Momentum for a global network of ocean observatories has been building for years, as the number of disparate ocean observing systems have grown. But 2003 appears to mark a turning point.
In February, members of the European Union agreed to develop a sea-floor observatory network that could stretch from the Arctic through the Strait of Gibraltar to the Black Sea. The number and locations of the observatories are still under discussion.
Meanwhile, the United States is moving forward with two major federally funded marine-observatory initiatives.
Their architects expect the efforts to yield breakthroughs in basic ocean science as well as in techniques for forecasting a range of marine conditions - from the effects of cold water welling up on coastlines to harmful algae blooms and beach erosion.
The growing interest in using fixed instruments to look at the same patch of ocean for a long period of time reflects a sea change in the questions marine scientists are trying to answer, according to Robert Detrick, a marine geophysicist at WHOI.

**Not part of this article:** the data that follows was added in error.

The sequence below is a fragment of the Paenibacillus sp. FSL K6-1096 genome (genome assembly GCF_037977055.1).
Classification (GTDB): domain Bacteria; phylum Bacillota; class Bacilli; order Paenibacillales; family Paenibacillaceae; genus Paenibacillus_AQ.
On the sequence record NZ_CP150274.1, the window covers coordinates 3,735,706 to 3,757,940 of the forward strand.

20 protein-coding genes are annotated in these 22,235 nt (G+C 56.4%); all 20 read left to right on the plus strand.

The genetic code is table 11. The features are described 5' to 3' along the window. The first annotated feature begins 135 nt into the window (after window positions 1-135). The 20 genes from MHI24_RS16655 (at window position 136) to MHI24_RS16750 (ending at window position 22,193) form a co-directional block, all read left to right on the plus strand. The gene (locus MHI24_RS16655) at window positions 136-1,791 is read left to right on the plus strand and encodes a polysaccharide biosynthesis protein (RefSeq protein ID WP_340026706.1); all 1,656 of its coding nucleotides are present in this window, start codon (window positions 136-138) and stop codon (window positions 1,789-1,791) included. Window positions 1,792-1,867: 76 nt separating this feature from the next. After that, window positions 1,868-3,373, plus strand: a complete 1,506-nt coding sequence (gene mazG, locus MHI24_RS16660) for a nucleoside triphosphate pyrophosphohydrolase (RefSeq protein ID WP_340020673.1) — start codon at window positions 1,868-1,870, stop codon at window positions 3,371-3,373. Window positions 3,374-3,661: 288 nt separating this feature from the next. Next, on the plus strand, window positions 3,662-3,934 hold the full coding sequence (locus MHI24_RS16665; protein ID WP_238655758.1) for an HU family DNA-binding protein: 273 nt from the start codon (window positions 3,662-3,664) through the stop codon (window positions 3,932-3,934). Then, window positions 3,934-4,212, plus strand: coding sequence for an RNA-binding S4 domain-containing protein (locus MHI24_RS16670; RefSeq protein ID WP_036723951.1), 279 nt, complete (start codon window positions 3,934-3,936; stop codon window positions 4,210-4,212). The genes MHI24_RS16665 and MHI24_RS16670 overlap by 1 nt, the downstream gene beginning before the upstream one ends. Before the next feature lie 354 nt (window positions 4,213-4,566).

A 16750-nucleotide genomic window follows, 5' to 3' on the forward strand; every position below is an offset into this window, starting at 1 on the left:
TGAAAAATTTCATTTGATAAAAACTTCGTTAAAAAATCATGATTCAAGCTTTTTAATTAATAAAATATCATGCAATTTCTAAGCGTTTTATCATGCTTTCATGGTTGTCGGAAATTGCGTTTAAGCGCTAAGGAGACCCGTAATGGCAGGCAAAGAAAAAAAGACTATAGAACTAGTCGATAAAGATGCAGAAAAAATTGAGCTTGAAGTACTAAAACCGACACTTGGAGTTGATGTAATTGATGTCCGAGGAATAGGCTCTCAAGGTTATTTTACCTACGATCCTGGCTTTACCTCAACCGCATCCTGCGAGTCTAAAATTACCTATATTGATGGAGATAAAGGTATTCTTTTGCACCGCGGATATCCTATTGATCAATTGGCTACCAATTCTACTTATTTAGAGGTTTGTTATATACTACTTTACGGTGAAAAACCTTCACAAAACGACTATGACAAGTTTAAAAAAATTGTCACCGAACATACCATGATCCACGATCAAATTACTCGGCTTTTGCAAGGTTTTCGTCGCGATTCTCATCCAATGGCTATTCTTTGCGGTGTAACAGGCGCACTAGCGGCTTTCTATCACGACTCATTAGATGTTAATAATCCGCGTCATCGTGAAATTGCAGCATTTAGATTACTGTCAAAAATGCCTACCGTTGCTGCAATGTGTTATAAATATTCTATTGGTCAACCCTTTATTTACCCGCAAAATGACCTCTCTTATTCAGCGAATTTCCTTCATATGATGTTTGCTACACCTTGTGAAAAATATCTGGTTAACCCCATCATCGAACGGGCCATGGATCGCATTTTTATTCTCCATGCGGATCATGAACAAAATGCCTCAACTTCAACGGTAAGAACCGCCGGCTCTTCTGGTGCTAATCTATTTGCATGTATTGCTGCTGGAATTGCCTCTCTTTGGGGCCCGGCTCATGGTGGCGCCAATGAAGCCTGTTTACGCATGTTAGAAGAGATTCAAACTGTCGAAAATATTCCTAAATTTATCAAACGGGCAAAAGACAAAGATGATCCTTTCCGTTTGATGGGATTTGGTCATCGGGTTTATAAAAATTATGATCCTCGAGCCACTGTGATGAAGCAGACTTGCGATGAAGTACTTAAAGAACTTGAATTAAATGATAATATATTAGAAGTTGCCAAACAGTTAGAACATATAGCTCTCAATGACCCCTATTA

For years, ocean expeditions tended to focus on measuring conditions or features at the handful of places that researchers found interesting.
"Now, people are pushing to understand change in the ocean" and its interplay with changes in climate and marine ecosystems, Dr. Detrick says.
Relying solely on ship expeditions also can rule out the chance to study some of these changes at their most interesting turning points, adds colleague Margaret Tivey.
"The ship has to go during certain weather windows. The ship can't go when the weather's poor. Now, if you're trying to find out about beach erosion or shelf erosion, when do you think [these] things happen?" she asks.
With observatory sensors on the sea floor and along buoy mooring lines, however, it's possible to watch foul-weather processes unfold as they happen from the safety of a warm, dry office.